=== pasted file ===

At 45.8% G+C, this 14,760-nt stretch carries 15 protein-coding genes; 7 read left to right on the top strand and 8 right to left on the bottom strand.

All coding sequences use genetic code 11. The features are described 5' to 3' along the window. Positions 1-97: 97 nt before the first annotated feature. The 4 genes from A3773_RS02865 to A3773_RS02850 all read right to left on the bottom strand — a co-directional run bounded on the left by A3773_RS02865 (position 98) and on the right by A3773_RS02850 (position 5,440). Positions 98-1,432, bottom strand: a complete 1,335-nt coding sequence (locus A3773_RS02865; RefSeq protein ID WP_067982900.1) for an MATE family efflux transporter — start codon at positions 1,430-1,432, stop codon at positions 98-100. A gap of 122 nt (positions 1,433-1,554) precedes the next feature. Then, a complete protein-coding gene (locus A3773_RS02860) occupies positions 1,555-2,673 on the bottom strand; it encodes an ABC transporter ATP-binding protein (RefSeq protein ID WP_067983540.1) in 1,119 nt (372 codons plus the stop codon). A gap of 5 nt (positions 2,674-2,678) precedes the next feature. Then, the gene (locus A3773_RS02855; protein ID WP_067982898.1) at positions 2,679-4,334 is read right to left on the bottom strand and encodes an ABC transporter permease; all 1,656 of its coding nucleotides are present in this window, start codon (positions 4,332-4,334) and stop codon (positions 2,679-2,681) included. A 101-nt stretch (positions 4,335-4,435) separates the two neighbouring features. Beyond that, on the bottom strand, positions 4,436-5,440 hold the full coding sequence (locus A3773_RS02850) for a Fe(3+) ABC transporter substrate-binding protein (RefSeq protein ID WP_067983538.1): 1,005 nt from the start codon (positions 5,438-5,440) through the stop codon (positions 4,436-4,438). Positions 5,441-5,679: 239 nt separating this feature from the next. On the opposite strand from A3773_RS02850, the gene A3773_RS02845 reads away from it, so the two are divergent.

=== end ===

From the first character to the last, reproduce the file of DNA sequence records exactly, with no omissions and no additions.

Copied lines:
At 45.8% G+C, this 14,760-nt stretch carries 15 protein-coding genes; 7 read left to right on the top strand and 8 right to left on the bottom strand.

All coding sequences use genetic code 11. The features are described 5' to 3' along the window. Positions 1-97: 97 nt before the first annotated feature. The 4 genes from A3773_RS02865 to A3773_RS02850 all read right to left on the bottom strand — a co-directional run bounded on the left by A3773_RS02865 (position 98) and on the right by A3773_RS02850 (position 5,440). Positions 98-1,432, bottom strand: a complete 1,335-nt coding sequence (locus A3773_RS02865; RefSeq protein ID WP_067982900.1) for an MATE family efflux transporter — start codon at positions 1,430-1,432, stop codon at positions 98-100. A gap of 122 nt (positions 1,433-1,554) precedes the next feature. Then, a complete protein-coding gene (locus A3773_RS02860) occupies positions 1,555-2,673 on the bottom strand; it encodes an ABC transporter ATP-binding protein (RefSeq protein ID WP_067983540.1) in 1,119 nt (372 codons plus the stop codon). A gap of 5 nt (positions 2,674-2,678) precedes the next feature. Then, the gene (locus A3773_RS02855; protein ID WP_067982898.1) at positions 2,679-4,334 is read right to left on the bottom strand and encodes an ABC transporter permease; all 1,656 of its coding nucleotides are present in this window, start codon (positions 4,332-4,334) and stop codon (positions 2,679-2,681) included. A 101-nt stretch (positions 4,335-4,435) separates the two neighbouring features. Beyond that, on the bottom strand, positions 4,436-5,440 hold the full coding sequence (locus A3773_RS02850) for a Fe(3+) ABC transporter substrate-binding protein (RefSeq protein ID WP_067983538.1): 1,005 nt from the start codon (positions 5,438-5,440) through the stop codon (positions 4,436-4,438). Positions 5,441-5,679: 239 nt separating this feature from the next. On the opposite strand from A3773_RS02850, the gene A3773_RS02845 reads away from it, so the two are divergent.